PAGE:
• An Apple a Day Is No Joke

    “An apple a day…” is no joke. This small fruit offers big health benefits. All it takes is eating one medium apple to count as 1 cup of fruit! Apples offer a good amount of soluble fiber and vitamin C, apples promote weight loss because they satisfy hunger for few calories, and apples have been associated with a lower risk of death from both coronary heart disease and cardiovascular disease. One study showed that frequent apple eaters had the lowest risk of suffering strokes compared to non-apple eaters. Experts attribute the heart-healthy benefits to antioxidant compounds found in apples, which...

  • Fix Up Your Meals with Flaxseed

    Did you know that just two tablespoons of flaxseed contains more than 100% of your recommended daily allowance for heart-healthy fats? And that’s not the only health benefit of flaxseed. Flaxseed is also high in fiber and lignans—a phytonutrients that may help regulate hormone levels. Additional benefits of lignans include: Antioxidants that help support the immune system Lowered DHT, which may improve prostate health Competition with estrogen, which may help menopausal symptoms Reduced LDL cholesterol levels Reduced risk of cardiovascular disease Reduced rate of hair loss Headache relief Fights depression   Add 1 to 2 tablespoons of flaxseeds daily to...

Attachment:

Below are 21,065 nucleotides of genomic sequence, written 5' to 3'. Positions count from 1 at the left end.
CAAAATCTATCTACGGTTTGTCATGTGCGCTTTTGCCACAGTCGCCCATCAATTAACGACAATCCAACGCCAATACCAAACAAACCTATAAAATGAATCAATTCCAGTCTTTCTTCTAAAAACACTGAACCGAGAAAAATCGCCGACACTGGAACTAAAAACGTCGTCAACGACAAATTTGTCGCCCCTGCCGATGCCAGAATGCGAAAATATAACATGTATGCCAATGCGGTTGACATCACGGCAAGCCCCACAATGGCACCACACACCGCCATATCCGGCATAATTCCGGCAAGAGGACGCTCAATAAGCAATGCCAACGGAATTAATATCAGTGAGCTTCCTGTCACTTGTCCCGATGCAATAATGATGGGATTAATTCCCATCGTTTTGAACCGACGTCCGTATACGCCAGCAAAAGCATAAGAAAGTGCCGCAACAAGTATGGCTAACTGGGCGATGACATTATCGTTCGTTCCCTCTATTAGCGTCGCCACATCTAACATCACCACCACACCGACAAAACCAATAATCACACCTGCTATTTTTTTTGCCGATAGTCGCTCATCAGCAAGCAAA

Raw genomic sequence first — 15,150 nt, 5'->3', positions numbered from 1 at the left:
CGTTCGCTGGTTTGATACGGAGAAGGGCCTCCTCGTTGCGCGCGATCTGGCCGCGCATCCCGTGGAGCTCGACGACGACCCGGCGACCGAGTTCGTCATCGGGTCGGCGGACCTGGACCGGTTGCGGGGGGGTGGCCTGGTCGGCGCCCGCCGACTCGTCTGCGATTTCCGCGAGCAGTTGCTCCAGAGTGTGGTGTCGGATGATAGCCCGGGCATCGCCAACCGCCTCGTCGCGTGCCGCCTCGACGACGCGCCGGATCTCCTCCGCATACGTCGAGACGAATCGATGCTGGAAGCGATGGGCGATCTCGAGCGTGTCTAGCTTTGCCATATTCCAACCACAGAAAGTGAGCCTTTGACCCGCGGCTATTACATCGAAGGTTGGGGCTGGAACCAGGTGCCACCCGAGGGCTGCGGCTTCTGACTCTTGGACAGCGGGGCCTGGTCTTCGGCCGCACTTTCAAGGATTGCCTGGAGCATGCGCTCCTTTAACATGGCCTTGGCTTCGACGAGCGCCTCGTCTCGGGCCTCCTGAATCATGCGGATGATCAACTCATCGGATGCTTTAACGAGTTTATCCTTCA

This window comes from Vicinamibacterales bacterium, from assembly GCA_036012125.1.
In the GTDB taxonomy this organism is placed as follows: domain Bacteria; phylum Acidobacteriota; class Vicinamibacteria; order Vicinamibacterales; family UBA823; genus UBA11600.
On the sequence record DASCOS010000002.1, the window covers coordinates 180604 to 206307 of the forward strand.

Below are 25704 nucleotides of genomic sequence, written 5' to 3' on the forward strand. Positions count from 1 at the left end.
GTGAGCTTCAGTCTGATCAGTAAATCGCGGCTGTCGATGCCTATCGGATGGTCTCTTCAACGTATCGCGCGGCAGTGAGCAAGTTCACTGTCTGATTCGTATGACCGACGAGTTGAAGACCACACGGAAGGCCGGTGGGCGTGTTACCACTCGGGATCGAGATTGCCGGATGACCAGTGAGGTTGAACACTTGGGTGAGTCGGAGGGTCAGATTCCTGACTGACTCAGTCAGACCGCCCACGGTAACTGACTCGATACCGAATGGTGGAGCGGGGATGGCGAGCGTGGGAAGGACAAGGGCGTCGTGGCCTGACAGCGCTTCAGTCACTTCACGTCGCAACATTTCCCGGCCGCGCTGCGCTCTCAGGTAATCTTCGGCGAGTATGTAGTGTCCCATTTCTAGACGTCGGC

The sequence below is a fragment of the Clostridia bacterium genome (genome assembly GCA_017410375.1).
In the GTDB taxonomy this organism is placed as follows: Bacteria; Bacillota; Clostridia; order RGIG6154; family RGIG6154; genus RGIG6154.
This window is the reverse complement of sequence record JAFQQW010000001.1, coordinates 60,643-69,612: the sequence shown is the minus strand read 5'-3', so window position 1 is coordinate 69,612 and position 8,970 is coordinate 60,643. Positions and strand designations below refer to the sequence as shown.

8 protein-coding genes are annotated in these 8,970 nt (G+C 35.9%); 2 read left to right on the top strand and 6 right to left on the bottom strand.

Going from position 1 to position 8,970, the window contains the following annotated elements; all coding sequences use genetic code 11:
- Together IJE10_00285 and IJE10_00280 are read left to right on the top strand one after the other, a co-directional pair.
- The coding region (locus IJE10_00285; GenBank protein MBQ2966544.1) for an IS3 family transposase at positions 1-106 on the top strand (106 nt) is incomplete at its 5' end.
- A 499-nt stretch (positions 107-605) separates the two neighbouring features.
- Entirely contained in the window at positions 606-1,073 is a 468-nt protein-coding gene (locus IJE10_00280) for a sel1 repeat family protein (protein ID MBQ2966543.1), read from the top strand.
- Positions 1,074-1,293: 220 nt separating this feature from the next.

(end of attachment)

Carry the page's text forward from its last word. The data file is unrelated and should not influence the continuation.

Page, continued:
• Make Healthier

    You know the ‘mind over matter’ phrase where willpower is used to overcome obstacles? Well, sometimes, we need to put it to use with what we eat. And there’s no better example of mind over matter and food than with pastas made from a spiralizer. A spiralizer is a simple kitchen tool that spiral cuts, shoestrings, and makes ‘noodles’ out of vegetables. And one look at, say, zucchini noodles is enough to encourage the substitution of carb-heavy pastas with a look-alike dish that is healthier. Not to mention how nice it is to not fall into a food coma after...

  • Brussels Sprouts Matter

    Brussels sprouts used to be underappreciated but not anymore. This tiny cabbage-like vegetable complements a wide variety of foods and dishes, including braised beef short ribs, blackened catfish, grilled scallops, and roasted chicken. And then there’s the Thanksgiving menu. From maple-roasted Brussels sprouts to Brussels sprouts with chestnuts and bacon, Brussels sprouts are a holiday favorite. Today, it’s not surprising to hear someone say, out of the blue, “I am craving roasted Brussels sprouts!” From a nutritional standpoint, Brussels sprouts are rich in vitamins C and K, and they have a fair share of B vitamins, dietary fiber, and minerals....

  • Cauliflower Mashed Potatoes

    When grocery shopping for healthier food options, don’t dismiss cauliflower. Cauliflower is a part of the plant family that includes broccoli, Brussels sprouts, cabbage, collard greens, kale, kohlrabi, and savoy. And just like its relatives, cauliflower packs a nutritional punch. It is low in carbohydrates and fat and high in dietary fiber, folate, and vitamin C. And it contains carotenoids and phytochemicals. This veggie offers antioxidant, cancer-fighting, and heart-healthy benefits. If you’re one of the people who have only had bad experiences with cauliflower (think overly boiled, mushy cauliflower), you’re in for a treat if you give cauliflower another chance....